At the time of the second concert in April 1883, the Chaffey Brothers brought down a steam-powered generator which provided two electric lights, one in the front of the building and one in the schoolroom. This provided abundant light for the gathering.

On May 12, 1883, the County Board of Supervisors granted the petition for Etiwanda School District, and it was established with a three-man board of trustees.

By June 30, 1885, the Riverside Daily Press reported that the San Bernardino County Superintendent of Schools had apportioned $5,372 per pupil in the county school fund. Etiwanda had a reported average daily attendance of twenty-two students and Perdew school had fourteen.

By 1899 the Perdew School District had merged with the Grapeland School District. Attendance at Grapeland School continued to dwindle and in 1901, the county superintendent declared the combined districts lapsed and they became part of the Etiwanda School District. The few children who were left now had to travel considerable distance on horseback and many dropped out of school.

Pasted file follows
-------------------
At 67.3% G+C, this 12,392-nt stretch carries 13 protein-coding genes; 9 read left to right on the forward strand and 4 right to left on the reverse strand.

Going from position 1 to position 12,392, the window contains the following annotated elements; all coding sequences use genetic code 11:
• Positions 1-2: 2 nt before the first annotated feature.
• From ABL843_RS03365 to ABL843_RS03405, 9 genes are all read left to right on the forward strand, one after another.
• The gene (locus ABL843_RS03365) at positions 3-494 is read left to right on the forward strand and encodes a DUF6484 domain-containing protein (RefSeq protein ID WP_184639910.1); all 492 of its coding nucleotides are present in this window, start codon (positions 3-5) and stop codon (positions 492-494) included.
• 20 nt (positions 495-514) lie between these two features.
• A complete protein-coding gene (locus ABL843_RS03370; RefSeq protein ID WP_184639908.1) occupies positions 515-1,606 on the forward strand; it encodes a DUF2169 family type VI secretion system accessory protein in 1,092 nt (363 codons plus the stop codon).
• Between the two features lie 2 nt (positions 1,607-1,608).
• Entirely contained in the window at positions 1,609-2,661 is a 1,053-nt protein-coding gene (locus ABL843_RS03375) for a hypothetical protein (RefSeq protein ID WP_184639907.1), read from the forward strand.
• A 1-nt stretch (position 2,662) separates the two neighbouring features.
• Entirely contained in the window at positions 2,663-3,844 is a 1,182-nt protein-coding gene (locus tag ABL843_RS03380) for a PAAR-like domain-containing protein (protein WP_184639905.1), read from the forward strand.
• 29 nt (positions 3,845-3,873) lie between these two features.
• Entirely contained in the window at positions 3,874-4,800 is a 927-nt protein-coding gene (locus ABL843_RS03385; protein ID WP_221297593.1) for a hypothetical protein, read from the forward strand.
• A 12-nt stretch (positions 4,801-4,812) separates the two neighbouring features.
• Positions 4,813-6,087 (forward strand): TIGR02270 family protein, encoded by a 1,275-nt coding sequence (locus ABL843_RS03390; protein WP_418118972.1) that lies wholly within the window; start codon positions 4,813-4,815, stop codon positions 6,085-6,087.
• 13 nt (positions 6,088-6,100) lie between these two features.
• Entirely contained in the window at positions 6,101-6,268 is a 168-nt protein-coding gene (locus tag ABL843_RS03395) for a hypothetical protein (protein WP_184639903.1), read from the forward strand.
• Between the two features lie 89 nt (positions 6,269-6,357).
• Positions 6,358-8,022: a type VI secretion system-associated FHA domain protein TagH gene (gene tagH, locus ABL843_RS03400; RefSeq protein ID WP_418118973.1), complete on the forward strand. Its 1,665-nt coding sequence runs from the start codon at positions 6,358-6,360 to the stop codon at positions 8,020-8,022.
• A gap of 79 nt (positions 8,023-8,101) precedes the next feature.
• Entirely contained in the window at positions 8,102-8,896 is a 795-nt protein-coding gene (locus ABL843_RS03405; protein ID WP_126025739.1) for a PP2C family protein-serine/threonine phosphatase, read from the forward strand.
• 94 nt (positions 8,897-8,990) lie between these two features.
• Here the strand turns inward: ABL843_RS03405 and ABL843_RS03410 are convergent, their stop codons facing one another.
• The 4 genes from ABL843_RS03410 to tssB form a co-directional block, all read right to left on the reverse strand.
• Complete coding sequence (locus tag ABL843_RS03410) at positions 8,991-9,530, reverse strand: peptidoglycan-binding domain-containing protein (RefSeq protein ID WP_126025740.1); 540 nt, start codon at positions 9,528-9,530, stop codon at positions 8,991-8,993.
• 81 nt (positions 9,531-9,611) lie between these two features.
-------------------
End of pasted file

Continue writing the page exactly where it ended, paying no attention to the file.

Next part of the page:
The small one-room wooden schoolhouse at Baseline and East avenues was adequate for a time, until there was sufficient growth to require two teachers. In 1890, land was purchased at the intersection of Etiwanda and Victoria avenues. During this year, a large wooden schoolhouse was constructed. The community organ was moved to the new location. Older community members stated during interviews in 1976 that they remembered the organ and knew of students who were given lessons in its use.

Rock curb being installed in front of Etiwanda Elementary